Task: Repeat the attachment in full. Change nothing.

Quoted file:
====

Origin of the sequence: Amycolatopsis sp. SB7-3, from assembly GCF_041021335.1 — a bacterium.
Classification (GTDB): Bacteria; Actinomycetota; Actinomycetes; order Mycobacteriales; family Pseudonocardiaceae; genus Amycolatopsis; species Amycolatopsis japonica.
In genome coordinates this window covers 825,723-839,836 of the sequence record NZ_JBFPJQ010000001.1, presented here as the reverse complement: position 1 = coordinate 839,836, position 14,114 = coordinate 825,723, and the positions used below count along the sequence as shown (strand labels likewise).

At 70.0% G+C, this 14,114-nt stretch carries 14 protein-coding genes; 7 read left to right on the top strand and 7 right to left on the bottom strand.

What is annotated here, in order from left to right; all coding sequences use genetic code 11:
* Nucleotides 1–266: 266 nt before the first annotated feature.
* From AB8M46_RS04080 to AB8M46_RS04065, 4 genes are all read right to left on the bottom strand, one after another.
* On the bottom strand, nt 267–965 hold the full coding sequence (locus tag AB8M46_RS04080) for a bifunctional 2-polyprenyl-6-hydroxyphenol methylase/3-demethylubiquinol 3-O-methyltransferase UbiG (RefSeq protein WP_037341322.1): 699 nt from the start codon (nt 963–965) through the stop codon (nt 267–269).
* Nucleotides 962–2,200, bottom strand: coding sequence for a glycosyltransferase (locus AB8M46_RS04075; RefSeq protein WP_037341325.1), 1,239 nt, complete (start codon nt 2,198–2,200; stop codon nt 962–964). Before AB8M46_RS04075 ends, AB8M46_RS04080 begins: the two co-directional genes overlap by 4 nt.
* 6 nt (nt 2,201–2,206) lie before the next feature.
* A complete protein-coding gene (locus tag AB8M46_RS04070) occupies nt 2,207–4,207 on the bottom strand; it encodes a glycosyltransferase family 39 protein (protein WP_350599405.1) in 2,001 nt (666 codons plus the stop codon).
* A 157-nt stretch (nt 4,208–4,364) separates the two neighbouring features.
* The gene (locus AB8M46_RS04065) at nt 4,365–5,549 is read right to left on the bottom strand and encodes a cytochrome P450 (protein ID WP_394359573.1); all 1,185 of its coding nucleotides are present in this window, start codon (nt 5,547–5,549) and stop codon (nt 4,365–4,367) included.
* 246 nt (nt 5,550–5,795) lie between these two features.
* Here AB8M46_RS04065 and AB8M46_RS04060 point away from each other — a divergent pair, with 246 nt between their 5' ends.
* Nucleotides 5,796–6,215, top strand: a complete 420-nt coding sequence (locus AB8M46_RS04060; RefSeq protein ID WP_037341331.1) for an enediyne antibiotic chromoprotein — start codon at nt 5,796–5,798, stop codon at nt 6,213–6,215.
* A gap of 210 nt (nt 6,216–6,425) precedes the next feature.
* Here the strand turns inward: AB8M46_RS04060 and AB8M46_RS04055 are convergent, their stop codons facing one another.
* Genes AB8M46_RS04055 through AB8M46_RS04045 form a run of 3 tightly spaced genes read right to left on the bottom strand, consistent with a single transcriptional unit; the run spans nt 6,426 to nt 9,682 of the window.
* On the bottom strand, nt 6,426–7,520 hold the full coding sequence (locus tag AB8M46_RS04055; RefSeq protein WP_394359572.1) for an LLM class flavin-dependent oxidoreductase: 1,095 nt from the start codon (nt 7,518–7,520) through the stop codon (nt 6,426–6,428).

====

Origin of the sequence: Amycolatopsis sp. SB7-3, from assembly GCF_041021335.1 — a bacterium.
Classification (GTDB): Bacteria; Actinomycetota; Actinomycetes; order Mycobacteriales; family Pseudonocardiaceae; genus Amycolatopsis; species Amycolatopsis japonica.
In genome coordinates this window covers 825,723-839,836 of the sequence record NZ_JBFPJQ010000001.1, presented here as the reverse complement: position 1 = coordinate 839,836, position 14,114 = coordinate 825,723, and the positions used below count along the sequence as shown (strand labels likewise).

At 70.0% G+C, this 14,114-nt stretch carries 14 protein-coding genes; 7 read left to right on the top strand and 7 right to left on the bottom strand.

What is annotated here, in order from left to right; all coding sequences use genetic code 11:
* Nucleotides 1–266: 266 nt before the first annotated feature.
* From AB8M46_RS04080 to AB8M46_RS04065, 4 genes are all read right to left on the bottom strand, one after another.
* On the bottom strand, nt 267–965 hold the full coding sequence (locus tag AB8M46_RS04080) for a bifunctional 2-polyprenyl-6-hydroxyphenol methylase/3-demethylubiquinol 3-O-methyltransferase UbiG (RefSeq protein WP_037341322.1): 699 nt from the start codon (nt 963–965) through the stop codon (nt 267–269).
* Nucleotides 962–2,200, bottom strand: coding sequence for a glycosyltransferase (locus AB8M46_RS04075; RefSeq protein WP_037341325.1), 1,239 nt, complete (start codon nt 2,198–2,200; stop codon nt 962–964). Before AB8M46_RS04075 ends, AB8M46_RS04080 begins: the two co-directional genes overlap by 4 nt.
* 6 nt (nt 2,201–2,206) lie before the next feature.
* A complete protein-coding gene (locus tag AB8M46_RS04070) occupies nt 2,207–4,207 on the bottom strand; it encodes a glycosyltransferase family 39 protein (protein WP_350599405.1) in 2,001 nt (666 codons plus the stop codon).
* A 157-nt stretch (nt 4,208–4,364) separates the two neighbouring features.
* The gene (locus AB8M46_RS04065) at nt 4,365–5,549 is read right to left on the bottom strand and encodes a cytochrome P450 (protein ID WP_394359573.1); all 1,185 of its coding nucleotides are present in this window, start codon (nt 5,547–5,549) and stop codon (nt 4,365–4,367) included.
* 246 nt (nt 5,550–5,795) lie between these two features.
* Here AB8M46_RS04065 and AB8M46_RS04060 point away from each other — a divergent pair, with 246 nt between their 5' ends.
* Nucleotides 5,796–6,215, top strand: a complete 420-nt coding sequence (locus AB8M46_RS04060; RefSeq protein ID WP_037341331.1) for an enediyne antibiotic chromoprotein — start codon at nt 5,796–5,798, stop codon at nt 6,213–6,215.
* A gap of 210 nt (nt 6,216–6,425) precedes the next feature.
* Here the strand turns inward: AB8M46_RS04060 and AB8M46_RS04055 are convergent, their stop codons facing one another.
* Genes AB8M46_RS04055 through AB8M46_RS04045 form a run of 3 tightly spaced genes read right to left on the bottom strand, consistent with a single transcriptional unit; the run spans nt 6,426 to nt 9,682 of the window.
* On the bottom strand, nt 6,426–7,520 hold the full coding sequence (locus tag AB8M46_RS04055; RefSeq protein WP_394359572.1) for an LLM class flavin-dependent oxidoreductase: 1,095 nt from the start codon (nt 7,518–7,520) through the stop codon (nt 6,426–6,428).